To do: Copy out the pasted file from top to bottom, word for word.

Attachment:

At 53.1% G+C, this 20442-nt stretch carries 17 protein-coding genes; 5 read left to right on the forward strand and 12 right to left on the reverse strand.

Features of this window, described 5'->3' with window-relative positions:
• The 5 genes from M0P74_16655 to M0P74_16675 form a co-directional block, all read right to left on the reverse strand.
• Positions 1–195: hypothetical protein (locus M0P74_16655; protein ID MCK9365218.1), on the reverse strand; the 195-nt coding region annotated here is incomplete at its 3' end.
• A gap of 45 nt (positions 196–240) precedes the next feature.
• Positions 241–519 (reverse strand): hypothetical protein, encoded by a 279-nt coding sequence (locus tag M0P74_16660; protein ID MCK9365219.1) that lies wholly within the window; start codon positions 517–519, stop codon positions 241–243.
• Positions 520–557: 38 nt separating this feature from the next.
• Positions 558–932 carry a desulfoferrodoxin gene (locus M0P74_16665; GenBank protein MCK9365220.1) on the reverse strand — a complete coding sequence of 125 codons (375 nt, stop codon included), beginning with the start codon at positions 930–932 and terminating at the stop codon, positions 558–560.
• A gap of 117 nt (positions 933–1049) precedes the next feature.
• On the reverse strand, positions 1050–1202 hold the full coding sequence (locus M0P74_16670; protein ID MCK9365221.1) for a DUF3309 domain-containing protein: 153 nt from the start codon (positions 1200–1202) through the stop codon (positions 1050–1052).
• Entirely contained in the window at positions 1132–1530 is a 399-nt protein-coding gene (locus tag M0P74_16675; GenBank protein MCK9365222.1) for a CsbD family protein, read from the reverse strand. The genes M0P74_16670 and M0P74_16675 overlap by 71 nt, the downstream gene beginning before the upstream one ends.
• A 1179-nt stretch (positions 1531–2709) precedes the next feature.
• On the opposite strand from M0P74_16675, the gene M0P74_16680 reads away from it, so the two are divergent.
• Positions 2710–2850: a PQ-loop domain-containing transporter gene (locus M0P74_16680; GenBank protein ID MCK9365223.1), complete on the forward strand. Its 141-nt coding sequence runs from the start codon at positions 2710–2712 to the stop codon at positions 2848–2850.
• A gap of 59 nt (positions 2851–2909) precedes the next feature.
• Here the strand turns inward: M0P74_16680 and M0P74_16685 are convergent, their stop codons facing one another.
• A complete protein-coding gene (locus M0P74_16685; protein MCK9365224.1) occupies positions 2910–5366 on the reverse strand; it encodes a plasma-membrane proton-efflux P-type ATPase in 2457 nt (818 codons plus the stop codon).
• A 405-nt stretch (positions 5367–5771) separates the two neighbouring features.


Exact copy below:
At 53.1% G+C, this 20442-nt stretch carries 17 protein-coding genes; 5 read left to right on the forward strand and 12 right to left on the reverse strand.

Features of this window, described 5'->3' with window-relative positions:
• The 5 genes from M0P74_16655 to M0P74_16675 form a co-directional block, all read right to left on the reverse strand.
• Positions 1–195: hypothetical protein (locus M0P74_16655; protein ID MCK9365218.1), on the reverse strand; the 195-nt coding region annotated here is incomplete at its 3' end.
• A gap of 45 nt (positions 196–240) precedes the next feature.
• Positions 241–519 (reverse strand): hypothetical protein, encoded by a 279-nt coding sequence (locus tag M0P74_16660; protein ID MCK9365219.1) that lies wholly within the window; start codon positions 517–519, stop codon positions 241–243.
• Positions 520–557: 38 nt separating this feature from the next.
• Positions 558–932 carry a desulfoferrodoxin gene (locus M0P74_16665; GenBank protein MCK9365220.1) on the reverse strand — a complete coding sequence of 125 codons (375 nt, stop codon included), beginning with the start codon at positions 930–932 and terminating at the stop codon, positions 558–560.
• A gap of 117 nt (positions 933–1049) precedes the next feature.
• On the reverse strand, positions 1050–1202 hold the full coding sequence (locus M0P74_16670; protein ID MCK9365221.1) for a DUF3309 domain-containing protein: 153 nt from the start codon (positions 1200–1202) through the stop codon (positions 1050–1052).
• Entirely contained in the window at positions 1132–1530 is a 399-nt protein-coding gene (locus tag M0P74_16675; GenBank protein MCK9365222.1) for a CsbD family protein, read from the reverse strand. The genes M0P74_16670 and M0P74_16675 overlap by 71 nt, the downstream gene beginning before the upstream one ends.
• A 1179-nt stretch (positions 1531–2709) precedes the next feature.
• On the opposite strand from M0P74_16675, the gene M0P74_16680 reads away from it, so the two are divergent.
• Positions 2710–2850: a PQ-loop domain-containing transporter gene (locus M0P74_16680; GenBank protein ID MCK9365223.1), complete on the forward strand. Its 141-nt coding sequence runs from the start codon at positions 2710–2712 to the stop codon at positions 2848–2850.
• A gap of 59 nt (positions 2851–2909) precedes the next feature.
• Here the strand turns inward: M0P74_16680 and M0P74_16685 are convergent, their stop codons facing one another.
• A complete protein-coding gene (locus M0P74_16685; protein MCK9365224.1) occupies positions 2910–5366 on the reverse strand; it encodes a plasma-membrane proton-efflux P-type ATPase in 2457 nt (818 codons plus the stop codon).
• A 405-nt stretch (positions 5367–5771) separates the two neighbouring features.